For example, the Land Registry Law stipulates that foreign real persons and companies having legal entity established in foreign countries have to develop a project on the real estate they have acquired which is undeveloped as an investment and submit the project to the Ministry of Environment and Urbanization within two years starting from the date of acquisition. If the project is not summited within two years or the approved project is not completed according to the stipulated period, the concerned real estate would be liquidated.
5. Could the legislation be applicable to a broader category of activity, such as transactions whereby the foreign person acquires ownership or controlling interest by means of e.g. increased ownership through a rights issue?
Yes, foreign direct investment is defined under the FDI Law as, establishing a new company or branch of a foreign company by foreign investor, or share acquisitions of a company established in Turkey (any percentage of shares acquired outside the stock exchange; or 10% or more of the shares or voting power acquired through the stock exchange) by means of, but not limited to the following economic assets:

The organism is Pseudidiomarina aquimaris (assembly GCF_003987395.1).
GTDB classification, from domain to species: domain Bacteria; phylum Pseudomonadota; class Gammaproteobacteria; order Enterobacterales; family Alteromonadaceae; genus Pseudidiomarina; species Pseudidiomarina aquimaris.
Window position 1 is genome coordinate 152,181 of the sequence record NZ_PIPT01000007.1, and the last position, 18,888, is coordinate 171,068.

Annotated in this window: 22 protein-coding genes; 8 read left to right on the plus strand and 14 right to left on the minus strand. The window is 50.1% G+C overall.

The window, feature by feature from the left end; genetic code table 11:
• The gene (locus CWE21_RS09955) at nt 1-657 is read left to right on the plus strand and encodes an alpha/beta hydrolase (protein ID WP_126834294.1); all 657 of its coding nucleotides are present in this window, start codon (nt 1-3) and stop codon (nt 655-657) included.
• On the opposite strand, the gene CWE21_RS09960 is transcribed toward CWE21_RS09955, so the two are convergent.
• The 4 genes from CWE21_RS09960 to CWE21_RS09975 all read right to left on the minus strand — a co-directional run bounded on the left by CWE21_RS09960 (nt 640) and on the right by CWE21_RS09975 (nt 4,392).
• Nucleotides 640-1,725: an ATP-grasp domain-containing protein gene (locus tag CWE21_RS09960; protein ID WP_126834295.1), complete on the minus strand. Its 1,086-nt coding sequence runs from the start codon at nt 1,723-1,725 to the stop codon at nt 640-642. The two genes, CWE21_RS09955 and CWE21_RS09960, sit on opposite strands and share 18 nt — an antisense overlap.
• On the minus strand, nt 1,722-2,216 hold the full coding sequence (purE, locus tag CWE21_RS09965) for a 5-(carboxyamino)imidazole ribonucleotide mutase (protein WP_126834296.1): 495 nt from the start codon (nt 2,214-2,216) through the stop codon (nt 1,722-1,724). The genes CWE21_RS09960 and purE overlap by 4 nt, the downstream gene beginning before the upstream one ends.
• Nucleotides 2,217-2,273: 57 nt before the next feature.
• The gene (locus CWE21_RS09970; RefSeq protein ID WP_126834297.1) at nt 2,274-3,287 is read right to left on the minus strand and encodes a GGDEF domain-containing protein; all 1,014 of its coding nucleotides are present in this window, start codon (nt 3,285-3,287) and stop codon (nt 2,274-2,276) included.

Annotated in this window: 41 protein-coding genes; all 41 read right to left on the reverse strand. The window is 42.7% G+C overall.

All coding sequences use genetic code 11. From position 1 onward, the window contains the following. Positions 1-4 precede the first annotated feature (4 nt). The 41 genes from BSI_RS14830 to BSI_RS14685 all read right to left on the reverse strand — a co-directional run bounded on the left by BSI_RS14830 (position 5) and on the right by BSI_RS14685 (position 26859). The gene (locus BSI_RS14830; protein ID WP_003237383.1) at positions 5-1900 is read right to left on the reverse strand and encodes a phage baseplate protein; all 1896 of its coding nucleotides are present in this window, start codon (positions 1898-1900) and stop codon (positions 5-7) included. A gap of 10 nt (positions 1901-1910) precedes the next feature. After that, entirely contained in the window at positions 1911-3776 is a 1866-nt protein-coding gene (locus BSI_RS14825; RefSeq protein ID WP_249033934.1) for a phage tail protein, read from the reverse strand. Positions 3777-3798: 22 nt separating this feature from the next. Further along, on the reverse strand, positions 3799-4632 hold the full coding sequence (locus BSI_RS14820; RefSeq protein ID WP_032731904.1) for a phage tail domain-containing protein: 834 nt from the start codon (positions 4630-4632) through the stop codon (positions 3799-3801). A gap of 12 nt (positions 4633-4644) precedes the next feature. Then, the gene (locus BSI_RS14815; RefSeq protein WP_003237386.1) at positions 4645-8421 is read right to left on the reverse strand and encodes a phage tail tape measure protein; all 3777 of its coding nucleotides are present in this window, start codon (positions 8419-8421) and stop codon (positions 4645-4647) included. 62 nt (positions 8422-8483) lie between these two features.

- Assets acquired from abroad by the foreign investor:
- Capital in cash in the form of convertible currency bought and sold by the Central Bank of the Republic of Turkey,
- Stocks and bonds of foreign companies (excluding government bonds),
- Machinery and equipment,
- Industrial and intellectual property rights.
- Assets acquired from Turkey by foreign investor:
- Reinvested earnings, revenues, financial claims, or any other investment-related rights of financial value,